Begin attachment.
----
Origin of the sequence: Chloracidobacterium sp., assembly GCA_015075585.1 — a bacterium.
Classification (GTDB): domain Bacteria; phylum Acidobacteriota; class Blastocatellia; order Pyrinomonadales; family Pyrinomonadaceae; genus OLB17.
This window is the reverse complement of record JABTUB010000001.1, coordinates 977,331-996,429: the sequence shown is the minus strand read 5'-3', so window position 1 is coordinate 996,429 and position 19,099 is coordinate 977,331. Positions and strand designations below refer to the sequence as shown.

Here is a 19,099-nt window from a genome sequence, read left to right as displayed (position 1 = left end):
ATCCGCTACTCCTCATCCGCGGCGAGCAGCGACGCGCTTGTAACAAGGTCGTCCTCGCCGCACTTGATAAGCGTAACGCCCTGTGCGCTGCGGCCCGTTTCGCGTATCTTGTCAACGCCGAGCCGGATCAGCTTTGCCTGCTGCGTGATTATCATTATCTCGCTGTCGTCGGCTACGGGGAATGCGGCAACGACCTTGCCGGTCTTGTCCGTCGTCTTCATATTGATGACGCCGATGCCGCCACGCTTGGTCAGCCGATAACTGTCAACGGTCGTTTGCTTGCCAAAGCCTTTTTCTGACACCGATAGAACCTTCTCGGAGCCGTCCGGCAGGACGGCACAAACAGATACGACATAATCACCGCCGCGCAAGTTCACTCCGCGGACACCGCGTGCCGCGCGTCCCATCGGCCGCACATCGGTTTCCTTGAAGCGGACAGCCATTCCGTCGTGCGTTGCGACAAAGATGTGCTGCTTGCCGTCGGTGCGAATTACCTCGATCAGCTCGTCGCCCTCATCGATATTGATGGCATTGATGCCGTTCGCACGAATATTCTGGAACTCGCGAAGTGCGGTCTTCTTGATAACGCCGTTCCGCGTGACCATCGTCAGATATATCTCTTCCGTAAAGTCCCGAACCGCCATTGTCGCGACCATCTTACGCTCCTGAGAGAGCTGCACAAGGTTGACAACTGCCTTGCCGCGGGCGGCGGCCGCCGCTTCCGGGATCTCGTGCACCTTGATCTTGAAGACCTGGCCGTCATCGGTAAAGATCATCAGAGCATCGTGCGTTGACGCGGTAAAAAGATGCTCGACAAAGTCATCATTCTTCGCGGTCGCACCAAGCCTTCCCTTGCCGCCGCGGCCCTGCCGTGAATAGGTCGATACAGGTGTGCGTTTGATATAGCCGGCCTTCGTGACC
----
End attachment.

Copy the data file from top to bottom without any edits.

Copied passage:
Origin of the sequence: Chloracidobacterium sp., assembly GCA_015075585.1 — a bacterium.
Classification (GTDB): domain Bacteria; phylum Acidobacteriota; class Blastocatellia; order Pyrinomonadales; family Pyrinomonadaceae; genus OLB17.
This window is the reverse complement of record JABTUB010000001.1, coordinates 977,331-996,429: the sequence shown is the minus strand read 5'-3', so window position 1 is coordinate 996,429 and position 19,099 is coordinate 977,331. Positions and strand designations below refer to the sequence as shown.

Here is a 19,099-nt window from a genome sequence, read left to right as displayed (position 1 = left end):
ATCCGCTACTCCTCATCCGCGGCGAGCAGCGACGCGCTTGTAACAAGGTCGTCCTCGCCGCACTTGATAAGCGTAACGCCCTGTGCGCTGCGGCCCGTTTCGCGTATCTTGTCAACGCCGAGCCGGATCAGCTTTGCCTGCTGCGTGATTATCATTATCTCGCTGTCGTCGGCTACGGGGAATGCGGCAACGACCTTGCCGGTCTTGTCCGTCGTCTTCATATTGATGACGCCGATGCCGCCACGCTTGGTCAGCCGATAACTGTCAACGGTCGTTTGCTTGCCAAAGCCTTTTTCTGACACCGATAGAACCTTCTCGGAGCCGTCCGGCAGGACGGCACAAACAGATACGACATAATCACCGCCGCGCAAGTTCACTCCGCGGACACCGCGTGCCGCGCGTCCCATCGGCCGCACATCGGTTTCCTTGAAGCGGACAGCCATTCCGTCGTGCGTTGCGACAAAGATGTGCTGCTTGCCGTCGGTGCGAATTACCTCGATCAGCTCGTCGCCCTCATCGATATTGATGGCATTGATGCCGTTCGCACGAATATTCTGGAACTCGCGAAGTGCGGTCTTCTTGATAACGCCGTTCCGCGTGACCATCGTCAGATATATCTCTTCCGTAAAGTCCCGAACCGCCATTGTCGCGACCATCTTACGCTCCTGAGAGAGCTGCACAAGGTTGACAACTGCCTTGCCGCGGGCGGCGGCCGCCGCTTCCGGGATCTCGTGCACCTTGATCTTGAAGACCTGGCCGTCATCGGTAAAGATCATCAGAGCATCGTGCGTTGACGCGGTAAAAAGATGCTCGACAAAGTCATCATTCTTCGCGGTCGCACCAAGCCTTCCCTTGCCGCCGCGGCCCTGCCGTGAATAGGTCGATACAGGTGTGCGTTTGATATAGCCGGCCTTCGTGACC